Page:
While statins are regarded as an ideal drug for the treatment of hypercholesterolemia, use of high-intensity statins is associated with blood sugar fall or hypoglycemia in patients with low serum albumin regardless of their blood sugar or diabetes status revealed a study published in the American Journal of Medicine.
Statins are the backbone of pharmacological cholesterol reduction. These drugs have repeatedly shown immense potential in reducing mortality and morbidity in coronary heart disease patients. in spite of good performance of statins in the prevention of coronary heart disease, these drugs have also found to cause insulin resistance and increase ambient glycemia in hypercholesterolemic patients, as well as increasing levels of fasting blood sugar regardless the diabetes mellitus status.
In this study, the authors have tried to find out whether the use of statins in not critically ill patients is associated with low blood sugar or not.
In this retrospective study, the authors included all patients discharged between January 1, 2010, to December 31, 2013 from internal medicine units at the Wolfson Medical Center. Excluded were patients with hepatocellular or cholestatic liver disease upon admission. Patients were allocated to 4 groups, according to diabetes mellitus status (yes or no) and serum albumin <3.5 g/dL (yes or no) on admission. Regression analysis was used to examine the association of blood sugar fall or incident hypoglycemia during hospitalization and statin treatment (yes or no), and later, statin intensity.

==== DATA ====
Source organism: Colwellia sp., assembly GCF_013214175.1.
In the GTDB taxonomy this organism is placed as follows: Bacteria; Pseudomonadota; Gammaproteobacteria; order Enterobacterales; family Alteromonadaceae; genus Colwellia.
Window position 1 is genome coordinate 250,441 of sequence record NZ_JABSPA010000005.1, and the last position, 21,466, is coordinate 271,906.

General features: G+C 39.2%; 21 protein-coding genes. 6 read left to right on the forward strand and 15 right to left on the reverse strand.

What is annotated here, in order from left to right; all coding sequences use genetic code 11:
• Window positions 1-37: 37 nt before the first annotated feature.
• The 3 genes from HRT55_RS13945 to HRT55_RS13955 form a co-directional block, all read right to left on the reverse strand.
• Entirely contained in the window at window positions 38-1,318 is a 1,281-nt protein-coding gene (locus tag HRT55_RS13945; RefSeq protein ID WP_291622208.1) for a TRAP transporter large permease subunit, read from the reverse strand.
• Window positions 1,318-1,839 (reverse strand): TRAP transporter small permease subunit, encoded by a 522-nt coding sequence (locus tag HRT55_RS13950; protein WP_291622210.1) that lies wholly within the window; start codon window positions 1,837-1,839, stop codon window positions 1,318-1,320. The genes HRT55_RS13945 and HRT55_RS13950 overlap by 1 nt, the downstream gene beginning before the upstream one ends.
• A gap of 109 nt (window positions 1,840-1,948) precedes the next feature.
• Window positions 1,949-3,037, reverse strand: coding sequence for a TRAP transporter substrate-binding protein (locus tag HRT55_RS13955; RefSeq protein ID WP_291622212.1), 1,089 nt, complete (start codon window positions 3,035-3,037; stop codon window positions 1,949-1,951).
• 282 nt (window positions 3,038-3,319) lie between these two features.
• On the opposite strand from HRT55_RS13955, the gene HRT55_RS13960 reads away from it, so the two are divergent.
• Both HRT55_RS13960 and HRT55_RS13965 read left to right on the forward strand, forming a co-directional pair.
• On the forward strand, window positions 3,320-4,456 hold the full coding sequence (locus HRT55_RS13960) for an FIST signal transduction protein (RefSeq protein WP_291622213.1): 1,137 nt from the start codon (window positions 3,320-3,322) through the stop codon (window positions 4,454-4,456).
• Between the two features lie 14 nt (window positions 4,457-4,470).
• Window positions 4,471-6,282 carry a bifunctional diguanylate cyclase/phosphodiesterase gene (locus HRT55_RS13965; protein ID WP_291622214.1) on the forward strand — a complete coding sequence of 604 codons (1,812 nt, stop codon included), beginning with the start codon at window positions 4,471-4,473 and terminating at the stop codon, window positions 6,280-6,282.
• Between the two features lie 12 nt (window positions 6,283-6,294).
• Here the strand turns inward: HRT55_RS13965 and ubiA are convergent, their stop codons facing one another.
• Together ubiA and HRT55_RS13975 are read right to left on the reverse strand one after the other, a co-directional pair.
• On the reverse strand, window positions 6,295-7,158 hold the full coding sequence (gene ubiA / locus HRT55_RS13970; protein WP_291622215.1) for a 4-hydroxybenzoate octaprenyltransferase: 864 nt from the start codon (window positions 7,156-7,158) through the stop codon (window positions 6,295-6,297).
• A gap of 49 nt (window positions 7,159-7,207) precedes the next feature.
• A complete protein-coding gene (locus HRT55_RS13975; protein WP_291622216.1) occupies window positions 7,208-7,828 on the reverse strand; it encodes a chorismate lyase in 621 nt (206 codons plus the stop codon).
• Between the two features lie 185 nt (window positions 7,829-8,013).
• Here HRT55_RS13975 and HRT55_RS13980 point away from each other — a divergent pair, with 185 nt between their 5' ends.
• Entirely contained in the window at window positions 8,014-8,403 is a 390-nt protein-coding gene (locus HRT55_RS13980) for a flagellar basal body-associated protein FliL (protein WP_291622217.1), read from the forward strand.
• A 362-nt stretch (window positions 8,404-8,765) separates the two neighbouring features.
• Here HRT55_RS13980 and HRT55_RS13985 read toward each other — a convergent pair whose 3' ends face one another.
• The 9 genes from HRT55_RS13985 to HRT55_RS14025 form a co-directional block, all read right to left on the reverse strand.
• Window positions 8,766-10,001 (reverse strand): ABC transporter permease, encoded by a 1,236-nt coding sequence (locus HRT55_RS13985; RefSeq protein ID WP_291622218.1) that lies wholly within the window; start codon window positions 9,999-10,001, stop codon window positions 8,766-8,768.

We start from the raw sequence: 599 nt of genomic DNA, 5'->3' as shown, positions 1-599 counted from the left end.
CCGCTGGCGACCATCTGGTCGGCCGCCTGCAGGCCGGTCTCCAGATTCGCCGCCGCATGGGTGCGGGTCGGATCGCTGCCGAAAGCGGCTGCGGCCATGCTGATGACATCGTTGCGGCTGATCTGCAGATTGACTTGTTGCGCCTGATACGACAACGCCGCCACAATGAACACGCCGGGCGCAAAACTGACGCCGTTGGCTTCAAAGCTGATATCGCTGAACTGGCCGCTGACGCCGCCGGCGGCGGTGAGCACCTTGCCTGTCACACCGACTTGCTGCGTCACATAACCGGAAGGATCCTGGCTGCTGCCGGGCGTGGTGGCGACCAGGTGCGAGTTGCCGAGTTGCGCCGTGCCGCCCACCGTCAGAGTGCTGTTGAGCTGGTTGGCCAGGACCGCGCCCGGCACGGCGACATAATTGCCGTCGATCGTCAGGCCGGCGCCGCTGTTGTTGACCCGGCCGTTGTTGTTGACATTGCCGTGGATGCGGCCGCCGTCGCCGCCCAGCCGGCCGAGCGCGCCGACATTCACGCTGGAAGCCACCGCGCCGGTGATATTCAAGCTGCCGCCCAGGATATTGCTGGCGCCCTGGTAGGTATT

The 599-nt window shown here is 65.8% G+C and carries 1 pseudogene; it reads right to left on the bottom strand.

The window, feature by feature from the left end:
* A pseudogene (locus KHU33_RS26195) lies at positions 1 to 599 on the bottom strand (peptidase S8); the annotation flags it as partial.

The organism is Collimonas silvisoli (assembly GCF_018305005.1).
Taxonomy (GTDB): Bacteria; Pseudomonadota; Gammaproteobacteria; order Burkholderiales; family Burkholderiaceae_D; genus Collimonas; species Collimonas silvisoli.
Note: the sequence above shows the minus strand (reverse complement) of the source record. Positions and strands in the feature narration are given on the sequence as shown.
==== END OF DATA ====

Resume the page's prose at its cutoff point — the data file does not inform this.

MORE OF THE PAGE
Included in this analysis were 31,094 patients (mean age 68.9±17.5 years, 48.4% males, 21.7% with diabetes mellitus). Logistic regression models showed that among patients with low admission serum albumin, administration of high-intensity statins was associated with increased incidence of hypoglycemic events compared to patients not treated with statins (odds ratio [OR] 1.303, 95% confidence interval [CI] 1.016-1.671, p = 0.037), whereas treatment with low-intensity statins was associated with less hypoglycemic events (odds ratio 0.590, 95% confidence interval 0.396-0.879, p = 0.010). Among patients with normal serum albumin, no association was found between incident hypoglycemia and statin intensity. These findings were significant regardless of diabetes mellitus status.
To conclude the study the authors wrote “statin treatment, in general, is associated with reduced incidence of hypoglycemia. However, among patients with low serum albumin upon admission, use of high-intensity statins is associated with an increased risk of hypoglycemic events regardless of diabetes mellitus status”
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